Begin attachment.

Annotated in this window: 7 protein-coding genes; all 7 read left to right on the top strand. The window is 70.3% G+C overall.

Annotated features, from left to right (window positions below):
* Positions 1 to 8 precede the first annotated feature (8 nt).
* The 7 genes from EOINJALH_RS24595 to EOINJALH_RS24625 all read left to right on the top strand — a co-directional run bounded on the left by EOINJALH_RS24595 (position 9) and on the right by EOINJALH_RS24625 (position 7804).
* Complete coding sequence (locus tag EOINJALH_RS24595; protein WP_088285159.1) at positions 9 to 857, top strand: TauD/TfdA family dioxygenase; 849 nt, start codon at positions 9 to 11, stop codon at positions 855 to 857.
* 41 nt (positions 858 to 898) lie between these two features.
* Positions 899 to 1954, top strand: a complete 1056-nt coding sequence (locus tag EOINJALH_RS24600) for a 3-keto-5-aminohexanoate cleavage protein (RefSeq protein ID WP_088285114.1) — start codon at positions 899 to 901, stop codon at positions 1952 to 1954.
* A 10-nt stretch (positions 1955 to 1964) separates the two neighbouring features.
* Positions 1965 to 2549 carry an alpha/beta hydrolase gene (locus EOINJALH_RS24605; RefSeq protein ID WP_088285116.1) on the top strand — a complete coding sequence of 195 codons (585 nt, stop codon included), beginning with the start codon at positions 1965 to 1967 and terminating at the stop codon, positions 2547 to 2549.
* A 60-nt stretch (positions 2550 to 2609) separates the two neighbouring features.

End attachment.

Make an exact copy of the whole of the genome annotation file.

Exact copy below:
Annotated in this window: 7 protein-coding genes; all 7 read left to right on the top strand. The window is 70.3% G+C overall.

Annotated features, from left to right (window positions below):
* Positions 1 to 8 precede the first annotated feature (8 nt).
* The 7 genes from EOINJALH_RS24595 to EOINJALH_RS24625 all read left to right on the top strand — a co-directional run bounded on the left by EOINJALH_RS24595 (position 9) and on the right by EOINJALH_RS24625 (position 7804).
* Complete coding sequence (locus tag EOINJALH_RS24595; protein WP_088285159.1) at positions 9 to 857, top strand: TauD/TfdA family dioxygenase; 849 nt, start codon at positions 9 to 11, stop codon at positions 855 to 857.
* 41 nt (positions 858 to 898) lie between these two features.
* Positions 899 to 1954, top strand: a complete 1056-nt coding sequence (locus tag EOINJALH_RS24600) for a 3-keto-5-aminohexanoate cleavage protein (RefSeq protein ID WP_088285114.1) — start codon at positions 899 to 901, stop codon at positions 1952 to 1954.
* A 10-nt stretch (positions 1955 to 1964) separates the two neighbouring features.
* Positions 1965 to 2549 carry an alpha/beta hydrolase gene (locus EOINJALH_RS24605; RefSeq protein ID WP_088285116.1) on the top strand — a complete coding sequence of 195 codons (585 nt, stop codon included), beginning with the start codon at positions 1965 to 1967 and terminating at the stop codon, positions 2547 to 2549.
* A 60-nt stretch (positions 2550 to 2609) separates the two neighbouring features.